I also find Plaintiff's IFP motion is insufficient. Plaintiff submitted a standard IFP form, but the middle page of the form is missing. As Plaintiff filed the affidavit, it goes from question number two directly to question number eight. This is a problem because it leaves me in the dark as to Plaintiff's financial state. Facing an application that provides no information on Plaintiff's assets, I find Plaintiff filed insufficient information to establish he is entitled to have the costs of this action defrayed at public expense. 28 U.S.C. § 1915(a); see Jones v. Deutsche Bank Nat. Tr. Co., No. 13-CV-00293 DLI JMA, 2013 WL 789860, at *4 (E.D.N.Y. Mar. 1, 2013) (rejecting an IFP application because the “financial information” stated “zero dollars in income and assets[, ]” which was “insufficient for the court to determine whether [the party] is able to pay the filing fee”).

         Plaintiff's affidavit supporting his IFP motion includes arguments about tax law and how it applies under federal Indian law. ECF No. 2-1. But that is not pertinent to IFP. “When considering a motion filed pursuant to § 1915(a), ‘the only determination to be made by the court . . . is whether the statements in the affidavit satisfy the requirement of poverty.'” Martinez v. Kristi Kleaners, Inc., 364 F.3d 1305, 1307 (11th Cir. 2004) (per curiam) (quoting Watson v. Ault, 525 F.2d 886, 891 (11th Cir. 1976)) (alteration omitted). Focusing on the relevant question, Plaintiff's submissions fail to provide enough information to find IFP is justified.

         Based on the foregoing, I provisionally recommend that Plaintiff's IFP motion should be denied and that his complaint should be dismissed. However, because the deficiencies in both the IFP motion and the complaint may be curable, I further recommend that the Court first direct Plaintiff to file an amended complaint that cures the deficiencies identified above and to file a complete IFP application, both within thirty days of the Court's adoption of this report and recommendation. If Plaintiff fails to file an amended complaint, or if the amended complaint fails to cure the deficiencies noted in this report and recommendation or otherwise fails to state a claim, or is frivolous or malicious, I recommend that the complaint be dismissed. 28 U.S.C. § 1915(e)(2). If the complaint survives screening but Plaintiff fails to file a complete IFP application that demonstrates his eligibility for IFP status, I recommend that the IFP motion be denied and that he be ordered to pay the filing fee. If he has been denied IFP status and fails to pay the filing fee, I recommend that the case be dismissed without prejudice.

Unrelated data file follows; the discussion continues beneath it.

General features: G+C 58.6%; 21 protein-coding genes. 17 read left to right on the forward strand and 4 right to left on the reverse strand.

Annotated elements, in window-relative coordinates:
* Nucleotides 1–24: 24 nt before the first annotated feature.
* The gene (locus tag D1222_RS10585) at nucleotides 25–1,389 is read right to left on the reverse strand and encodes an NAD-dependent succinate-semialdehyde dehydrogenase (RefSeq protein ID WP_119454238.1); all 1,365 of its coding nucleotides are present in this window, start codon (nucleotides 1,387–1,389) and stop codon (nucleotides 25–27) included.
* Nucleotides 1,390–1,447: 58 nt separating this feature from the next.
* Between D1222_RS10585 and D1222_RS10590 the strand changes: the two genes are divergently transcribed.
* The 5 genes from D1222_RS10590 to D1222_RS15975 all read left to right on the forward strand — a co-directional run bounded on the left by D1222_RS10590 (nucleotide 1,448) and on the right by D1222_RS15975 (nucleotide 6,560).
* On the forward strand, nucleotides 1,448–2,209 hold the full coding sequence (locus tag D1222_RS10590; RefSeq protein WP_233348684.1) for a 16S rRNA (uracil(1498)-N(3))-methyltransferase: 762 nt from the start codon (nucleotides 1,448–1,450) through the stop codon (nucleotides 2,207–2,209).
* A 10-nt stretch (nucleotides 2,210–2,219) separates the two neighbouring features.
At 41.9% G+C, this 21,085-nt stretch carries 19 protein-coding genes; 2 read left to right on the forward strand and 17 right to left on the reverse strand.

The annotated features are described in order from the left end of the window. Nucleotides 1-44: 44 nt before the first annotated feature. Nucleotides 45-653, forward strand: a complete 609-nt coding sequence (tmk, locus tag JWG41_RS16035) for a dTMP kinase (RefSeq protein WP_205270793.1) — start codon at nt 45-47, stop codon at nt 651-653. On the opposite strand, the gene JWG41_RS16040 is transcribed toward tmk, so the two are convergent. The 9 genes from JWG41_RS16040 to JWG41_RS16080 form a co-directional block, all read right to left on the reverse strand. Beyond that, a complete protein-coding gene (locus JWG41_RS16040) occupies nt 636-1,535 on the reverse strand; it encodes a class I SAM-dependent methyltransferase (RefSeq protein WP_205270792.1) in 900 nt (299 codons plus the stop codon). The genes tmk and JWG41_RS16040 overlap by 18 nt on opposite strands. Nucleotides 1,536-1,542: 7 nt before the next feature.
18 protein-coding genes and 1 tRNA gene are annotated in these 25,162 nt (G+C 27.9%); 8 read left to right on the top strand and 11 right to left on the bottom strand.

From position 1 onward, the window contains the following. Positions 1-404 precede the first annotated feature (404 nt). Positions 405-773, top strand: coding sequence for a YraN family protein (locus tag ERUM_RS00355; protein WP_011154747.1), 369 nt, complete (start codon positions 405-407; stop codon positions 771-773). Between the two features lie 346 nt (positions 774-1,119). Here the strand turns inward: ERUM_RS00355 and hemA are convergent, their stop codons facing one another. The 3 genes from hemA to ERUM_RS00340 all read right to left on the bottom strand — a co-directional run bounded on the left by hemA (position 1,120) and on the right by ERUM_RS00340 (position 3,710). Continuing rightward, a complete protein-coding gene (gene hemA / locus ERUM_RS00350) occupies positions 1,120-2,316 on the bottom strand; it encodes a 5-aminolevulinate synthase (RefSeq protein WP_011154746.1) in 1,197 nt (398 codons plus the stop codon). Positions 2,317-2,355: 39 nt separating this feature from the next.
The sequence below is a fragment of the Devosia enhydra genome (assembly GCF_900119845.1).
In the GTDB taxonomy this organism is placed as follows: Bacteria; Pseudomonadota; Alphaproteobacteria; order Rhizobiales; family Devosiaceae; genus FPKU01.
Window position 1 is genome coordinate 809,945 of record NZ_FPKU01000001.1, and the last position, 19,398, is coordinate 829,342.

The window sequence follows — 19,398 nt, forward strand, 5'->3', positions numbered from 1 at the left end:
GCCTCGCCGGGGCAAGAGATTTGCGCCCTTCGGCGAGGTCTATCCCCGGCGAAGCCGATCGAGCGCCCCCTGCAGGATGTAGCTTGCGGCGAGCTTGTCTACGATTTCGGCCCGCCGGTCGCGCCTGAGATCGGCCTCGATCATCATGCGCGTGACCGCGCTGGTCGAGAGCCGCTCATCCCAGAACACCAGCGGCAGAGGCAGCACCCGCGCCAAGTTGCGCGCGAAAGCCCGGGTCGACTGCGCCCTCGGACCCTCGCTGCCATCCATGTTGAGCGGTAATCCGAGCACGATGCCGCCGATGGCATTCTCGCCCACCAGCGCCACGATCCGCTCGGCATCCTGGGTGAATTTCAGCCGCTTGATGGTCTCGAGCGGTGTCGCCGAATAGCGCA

Any objection to this report and recommendation must be specific and must be served and filed with the Clerk of the Court within fourteen (14) days after its service on the objecting party. See Fed.R.Civ.P. 72(b)(2); DRI LR Cv 72(d). Failure to file specific objections in a timely manner constitutes waiver of the right to review by the district judge and the right to appeal the Court's decision. See United States v. Lugo Guerrero, 524 F.3d 5, 14 (1st Cir. 2008); Park Motor Mart, Inc. v. Ford Motor Co., 616 F.2d 603, 605 (1st Cir. 1980).



[1] Because Plaintiff is pro se, I have employed a liberal construction of his filing. See Hughes v. Rowe, 449 U.S. 5, 9 (1980); Haines v. Kerner, 404 U.S. 519, 520-21 (1972); Instituto de Educacion Universal Corp. v. U.S. Dep't of Educ., 209 F.3d 18, 23 (1st Cir. 2000). Nevertheless, it fails to state a claim.

[2] Plaintiff's tribal affiliation is not clear. The Narragansett Indian Tribe is the only federally recognized tribe of Native American people in the State of Rhode Island. See 81 Fed. Reg. No. 19, 5019-25 (Jan. 29, 2016), available at, The Aroostook Band of Micmacs is a federally recognized tribe headquartered in Maine. See id. The Pokanoket Tribe includes people with Native ancestry and historical connections to land in the New England area, but as an entity it lacks recognition from federal or state governments. See Pokanoket Nation takes step forward in struggle for identity, ancestral lands, Providence Journal (Oct. 9, 2017), available at,; Letter from Steering Committee of the Native American and Indigenous Studies Initiative, Brown University (Aug. 24, 2017), available at, The Tiverton address appears to be Plaintiff's personal home and ...